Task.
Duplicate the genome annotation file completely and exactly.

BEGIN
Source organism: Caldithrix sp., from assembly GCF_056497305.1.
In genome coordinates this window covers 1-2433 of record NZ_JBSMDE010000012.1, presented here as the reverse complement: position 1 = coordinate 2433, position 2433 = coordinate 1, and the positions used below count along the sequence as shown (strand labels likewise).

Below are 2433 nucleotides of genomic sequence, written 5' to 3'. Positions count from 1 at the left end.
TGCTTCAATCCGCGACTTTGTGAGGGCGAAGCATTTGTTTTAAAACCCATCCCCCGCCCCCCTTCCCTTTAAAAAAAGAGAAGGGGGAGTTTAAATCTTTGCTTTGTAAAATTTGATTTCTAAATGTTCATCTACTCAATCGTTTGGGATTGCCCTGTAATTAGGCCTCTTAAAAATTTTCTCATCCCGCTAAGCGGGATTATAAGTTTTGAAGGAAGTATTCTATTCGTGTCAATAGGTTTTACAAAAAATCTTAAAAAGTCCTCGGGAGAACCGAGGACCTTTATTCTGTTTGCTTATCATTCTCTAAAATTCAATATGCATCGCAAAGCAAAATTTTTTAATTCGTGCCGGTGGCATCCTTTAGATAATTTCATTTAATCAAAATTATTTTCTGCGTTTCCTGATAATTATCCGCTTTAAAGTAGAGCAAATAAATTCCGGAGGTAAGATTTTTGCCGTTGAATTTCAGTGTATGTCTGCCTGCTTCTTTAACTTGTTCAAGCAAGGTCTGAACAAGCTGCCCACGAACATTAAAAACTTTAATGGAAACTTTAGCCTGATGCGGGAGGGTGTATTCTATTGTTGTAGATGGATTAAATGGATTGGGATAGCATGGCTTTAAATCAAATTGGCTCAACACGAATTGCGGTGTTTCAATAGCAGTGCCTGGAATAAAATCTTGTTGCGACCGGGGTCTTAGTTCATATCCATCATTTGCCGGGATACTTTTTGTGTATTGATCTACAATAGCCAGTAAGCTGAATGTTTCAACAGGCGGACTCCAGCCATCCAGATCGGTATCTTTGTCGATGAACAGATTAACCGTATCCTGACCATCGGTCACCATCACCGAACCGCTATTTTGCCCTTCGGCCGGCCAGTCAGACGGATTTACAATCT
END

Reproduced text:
Source organism: Caldithrix sp., from assembly GCF_056497305.1.
In genome coordinates this window covers 1-2433 of record NZ_JBSMDE010000012.1, presented here as the reverse complement: position 1 = coordinate 2433, position 2433 = coordinate 1, and the positions used below count along the sequence as shown (strand labels likewise).

Below are 2433 nucleotides of genomic sequence, written 5' to 3'. Positions count from 1 at the left end.
TGCTTCAATCCGCGACTTTGTGAGGGCGAAGCATTTGTTTTAAAACCCATCCCCCGCCCCCCTTCCCTTTAAAAAAAGAGAAGGGGGAGTTTAAATCTTTGCTTTGTAAAATTTGATTTCTAAATGTTCATCTACTCAATCGTTTGGGATTGCCCTGTAATTAGGCCTCTTAAAAATTTTCTCATCCCGCTAAGCGGGATTATAAGTTTTGAAGGAAGTATTCTATTCGTGTCAATAGGTTTTACAAAAAATCTTAAAAAGTCCTCGGGAGAACCGAGGACCTTTATTCTGTTTGCTTATCATTCTCTAAAATTCAATATGCATCGCAAAGCAAAATTTTTTAATTCGTGCCGGTGGCATCCTTTAGATAATTTCATTTAATCAAAATTATTTTCTGCGTTTCCTGATAATTATCCGCTTTAAAGTAGAGCAAATAAATTCCGGAGGTAAGATTTTTGCCGTTGAATTTCAGTGTATGTCTGCCTGCTTCTTTAACTTGTTCAAGCAAGGTCTGAACAAGCTGCCCACGAACATTAAAAACTTTAATGGAAACTTTAGCCTGATGCGGGAGGGTGTATTCTATTGTTGTAGATGGATTAAATGGATTGGGATAGCATGGCTTTAAATCAAATTGGCTCAACACGAATTGCGGTGTTTCAATAGCAGTGCCTGGAATAAAATCTTGTTGCGACCGGGGTCTTAGTTCATATCCATCATTTGCCGGGATACTTTTTGTGTATTGATCTACAATAGCCAGTAAGCTGAATGTTTCAACAGGCGGACTCCAGCCATCCAGATCGGTATCTTTGTCGATGAACAGATTAACCGTATCCTGACCATCGGTCACCATCACCGAACCGCTATTTTGCCCTTCGGCCGGCCAGTCAGACGGATTTACAATCT